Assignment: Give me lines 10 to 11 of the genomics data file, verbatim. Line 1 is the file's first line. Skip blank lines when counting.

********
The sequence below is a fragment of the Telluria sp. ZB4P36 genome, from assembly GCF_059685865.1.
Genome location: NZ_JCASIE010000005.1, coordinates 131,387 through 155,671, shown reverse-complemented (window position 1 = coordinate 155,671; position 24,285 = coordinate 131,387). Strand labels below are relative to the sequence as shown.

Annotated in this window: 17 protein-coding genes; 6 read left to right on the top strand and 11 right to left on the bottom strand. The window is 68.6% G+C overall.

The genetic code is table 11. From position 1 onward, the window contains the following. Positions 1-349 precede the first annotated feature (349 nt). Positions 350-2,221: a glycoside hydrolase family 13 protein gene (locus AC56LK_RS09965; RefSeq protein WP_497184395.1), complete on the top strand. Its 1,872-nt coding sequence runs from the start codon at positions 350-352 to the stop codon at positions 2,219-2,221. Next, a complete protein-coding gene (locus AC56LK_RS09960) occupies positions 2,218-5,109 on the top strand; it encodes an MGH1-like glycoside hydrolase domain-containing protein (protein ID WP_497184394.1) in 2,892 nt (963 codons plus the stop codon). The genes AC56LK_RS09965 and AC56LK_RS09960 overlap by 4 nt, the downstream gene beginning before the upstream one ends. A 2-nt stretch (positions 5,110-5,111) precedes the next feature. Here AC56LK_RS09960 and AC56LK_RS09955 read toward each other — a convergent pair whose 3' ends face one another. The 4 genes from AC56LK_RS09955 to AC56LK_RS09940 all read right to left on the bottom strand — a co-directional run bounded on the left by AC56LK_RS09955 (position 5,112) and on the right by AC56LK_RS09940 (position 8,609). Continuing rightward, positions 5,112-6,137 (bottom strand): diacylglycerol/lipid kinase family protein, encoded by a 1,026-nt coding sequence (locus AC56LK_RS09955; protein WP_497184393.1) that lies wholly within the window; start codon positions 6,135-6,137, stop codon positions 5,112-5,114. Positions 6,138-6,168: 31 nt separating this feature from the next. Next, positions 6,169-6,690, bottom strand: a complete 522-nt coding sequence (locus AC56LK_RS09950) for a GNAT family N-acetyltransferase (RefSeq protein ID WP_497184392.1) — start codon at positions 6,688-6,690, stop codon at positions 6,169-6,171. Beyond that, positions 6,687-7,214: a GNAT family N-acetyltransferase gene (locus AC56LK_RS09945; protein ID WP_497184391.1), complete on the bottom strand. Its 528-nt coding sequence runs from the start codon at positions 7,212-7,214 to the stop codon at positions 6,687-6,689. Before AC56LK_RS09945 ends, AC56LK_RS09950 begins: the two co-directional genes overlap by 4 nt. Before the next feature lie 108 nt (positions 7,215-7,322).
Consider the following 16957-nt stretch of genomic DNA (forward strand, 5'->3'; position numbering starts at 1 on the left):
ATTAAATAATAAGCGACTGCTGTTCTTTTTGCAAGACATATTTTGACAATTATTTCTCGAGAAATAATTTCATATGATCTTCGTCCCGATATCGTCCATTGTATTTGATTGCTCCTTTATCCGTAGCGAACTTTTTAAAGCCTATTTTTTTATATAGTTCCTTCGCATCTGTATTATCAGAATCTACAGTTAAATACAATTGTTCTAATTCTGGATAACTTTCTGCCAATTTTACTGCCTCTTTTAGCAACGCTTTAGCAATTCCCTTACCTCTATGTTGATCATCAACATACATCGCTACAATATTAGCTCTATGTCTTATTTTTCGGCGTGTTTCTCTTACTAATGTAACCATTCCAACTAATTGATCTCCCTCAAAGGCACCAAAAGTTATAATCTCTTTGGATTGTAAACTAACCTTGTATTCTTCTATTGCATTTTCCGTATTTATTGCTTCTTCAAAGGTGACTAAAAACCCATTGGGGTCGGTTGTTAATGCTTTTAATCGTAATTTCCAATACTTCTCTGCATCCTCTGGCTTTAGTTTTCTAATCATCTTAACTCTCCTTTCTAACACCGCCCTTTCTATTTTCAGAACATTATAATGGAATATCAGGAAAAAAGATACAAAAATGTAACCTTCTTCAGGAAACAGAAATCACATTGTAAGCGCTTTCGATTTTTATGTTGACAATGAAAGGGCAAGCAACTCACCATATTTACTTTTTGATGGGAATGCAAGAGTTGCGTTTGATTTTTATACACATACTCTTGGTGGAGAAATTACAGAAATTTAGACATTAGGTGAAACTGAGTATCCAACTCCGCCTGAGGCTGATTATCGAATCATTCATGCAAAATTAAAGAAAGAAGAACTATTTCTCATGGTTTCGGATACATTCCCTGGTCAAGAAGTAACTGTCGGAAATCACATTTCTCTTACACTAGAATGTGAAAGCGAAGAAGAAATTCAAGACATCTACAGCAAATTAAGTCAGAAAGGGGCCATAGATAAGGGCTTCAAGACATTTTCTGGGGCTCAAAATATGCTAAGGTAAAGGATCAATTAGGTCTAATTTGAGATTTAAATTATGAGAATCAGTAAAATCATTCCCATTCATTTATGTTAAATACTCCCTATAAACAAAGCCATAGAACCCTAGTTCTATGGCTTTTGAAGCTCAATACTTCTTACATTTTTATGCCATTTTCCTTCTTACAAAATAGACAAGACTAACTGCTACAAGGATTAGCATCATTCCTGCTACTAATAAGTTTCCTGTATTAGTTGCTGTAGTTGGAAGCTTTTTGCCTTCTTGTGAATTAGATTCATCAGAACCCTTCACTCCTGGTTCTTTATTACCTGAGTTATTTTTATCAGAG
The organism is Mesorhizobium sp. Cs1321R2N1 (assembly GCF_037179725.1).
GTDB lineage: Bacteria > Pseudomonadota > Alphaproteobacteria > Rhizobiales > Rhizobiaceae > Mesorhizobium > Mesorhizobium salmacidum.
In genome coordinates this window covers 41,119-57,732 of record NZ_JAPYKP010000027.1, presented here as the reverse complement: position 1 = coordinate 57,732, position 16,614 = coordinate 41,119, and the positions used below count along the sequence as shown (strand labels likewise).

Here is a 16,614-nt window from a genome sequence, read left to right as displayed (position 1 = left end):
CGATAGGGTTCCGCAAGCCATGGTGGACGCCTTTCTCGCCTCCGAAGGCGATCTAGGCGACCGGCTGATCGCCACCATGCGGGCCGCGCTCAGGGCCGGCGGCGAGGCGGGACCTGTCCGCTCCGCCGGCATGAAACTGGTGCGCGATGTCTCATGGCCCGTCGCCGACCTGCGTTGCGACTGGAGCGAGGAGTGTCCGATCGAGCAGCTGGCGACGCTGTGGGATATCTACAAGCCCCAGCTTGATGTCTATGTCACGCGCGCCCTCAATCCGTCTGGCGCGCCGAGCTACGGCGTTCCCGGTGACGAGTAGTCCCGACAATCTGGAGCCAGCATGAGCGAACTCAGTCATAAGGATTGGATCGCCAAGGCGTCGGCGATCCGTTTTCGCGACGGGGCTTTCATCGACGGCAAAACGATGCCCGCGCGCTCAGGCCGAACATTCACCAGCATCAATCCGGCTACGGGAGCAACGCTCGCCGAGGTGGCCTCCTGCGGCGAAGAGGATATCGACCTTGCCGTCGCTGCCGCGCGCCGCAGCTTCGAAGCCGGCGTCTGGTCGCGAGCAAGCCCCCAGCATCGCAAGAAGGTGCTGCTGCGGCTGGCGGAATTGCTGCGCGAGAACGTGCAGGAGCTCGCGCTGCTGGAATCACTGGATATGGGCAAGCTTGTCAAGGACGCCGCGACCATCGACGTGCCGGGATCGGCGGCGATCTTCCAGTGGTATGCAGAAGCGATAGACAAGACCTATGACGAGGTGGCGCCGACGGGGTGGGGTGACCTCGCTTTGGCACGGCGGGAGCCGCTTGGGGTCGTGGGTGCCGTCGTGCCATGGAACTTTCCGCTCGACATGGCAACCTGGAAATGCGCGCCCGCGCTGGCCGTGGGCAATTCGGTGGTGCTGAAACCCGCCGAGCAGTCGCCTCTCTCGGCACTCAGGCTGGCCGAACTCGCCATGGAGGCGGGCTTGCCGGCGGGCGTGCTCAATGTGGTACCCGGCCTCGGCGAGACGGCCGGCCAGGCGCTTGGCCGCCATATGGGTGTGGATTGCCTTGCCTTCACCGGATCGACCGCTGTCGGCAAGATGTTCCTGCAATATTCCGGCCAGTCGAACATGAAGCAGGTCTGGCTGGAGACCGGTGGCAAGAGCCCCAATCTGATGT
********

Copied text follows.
Here is a 16,614-nt window from a genome sequence, read left to right as displayed (position 1 = left end):
CGATAGGGTTCCGCAAGCCATGGTGGACGCCTTTCTCGCCTCCGAAGGCGATCTAGGCGACCGGCTGATCGCCACCATGCGGGCCGCGCTCAGGGCCGGCGGCGAGGCGGGACCTGTCCGCTCCGCCGGCATGAAACTGGTGCGCGATGTCTCATGGCCCGTCGCCGACCTGCGTTGCGACTGGAGCGAGGAGTGTCCGATCGAGCAGCTGGCGACGCTGTGGGATATCTACAAGCCCCAGCTTGATGTCTATGTCACGCGCGCCCTCAATCCGTCTGGCGCGCCGAGCTACGGCGTTCCCGGTGACGAGTAGTCCCGACAATCTGGAGCCAGCATGAGCGAACTCAGTCATAAGGATTGGATCGCCAAGGCGTCGGCGATCCGTTTTCGCGACGGGGCTTTCATCGACGGCAAAACGATGCCCGCGCGCTCAGGCCGAACATTCACCAGCATCAATCCGGCTACGGGAGCAACGCTCGCCGAGGTGGCCTCCTGCGGCGAAGAGGATATCGACCTTGCCGTCGCTGCCGCGCGCCGCAGCTTCGAAGCCGGCGTCTGGTCGCGAGCAAGCCCCCAGCATCGCAAGAAGGTGCTGCTGCGGCTGGCGGAATTGCTGCGCGAGAACGTGCAGGAGCTCGCGCTGCTGGAATCACTGGATATGGGCAAGCTTGTCAAGGACGCCGCGACCATCGACGTGCCGGGATCGGCGGCGATCTTCCAGTGGTATGCAGAAGCGATAGACAAGACCTATGACGAGGTGGCGCCGACGGGGTGGGGTGACCTCGCTTTGGCACGGCGGGAGCCGCTTGGGGTCGTGGGTGCCGTCGTGCCATGGAACTTTCCGCTCGACATGGCAACCTGGAAATGCGCGCCCGCGCTGGCCGTGGGCAATTCGGTGGTGCTGAAACCCGCCGAGCAGTCGCCTCTCTCGGCACTCAGGCTGGCCGAACTCGCCATGGAGGCGGGCTTGCCGGCGGGCGTGCTCAATGTGGTACCCGGCCTCGGCGAGACGGCCGGCCAGGCGCTTGGCCGCCATATGGGTGTGGATTGCCTTGCCTTCACCGGATCGACCGCTGTCGGCAAGATGTTCCTGCAATATTCCGGCCAGTCGAACATGAAGCAGGTCTGGCTGGAGACCGGTGGCAAGAGCCCCAATCTGATGT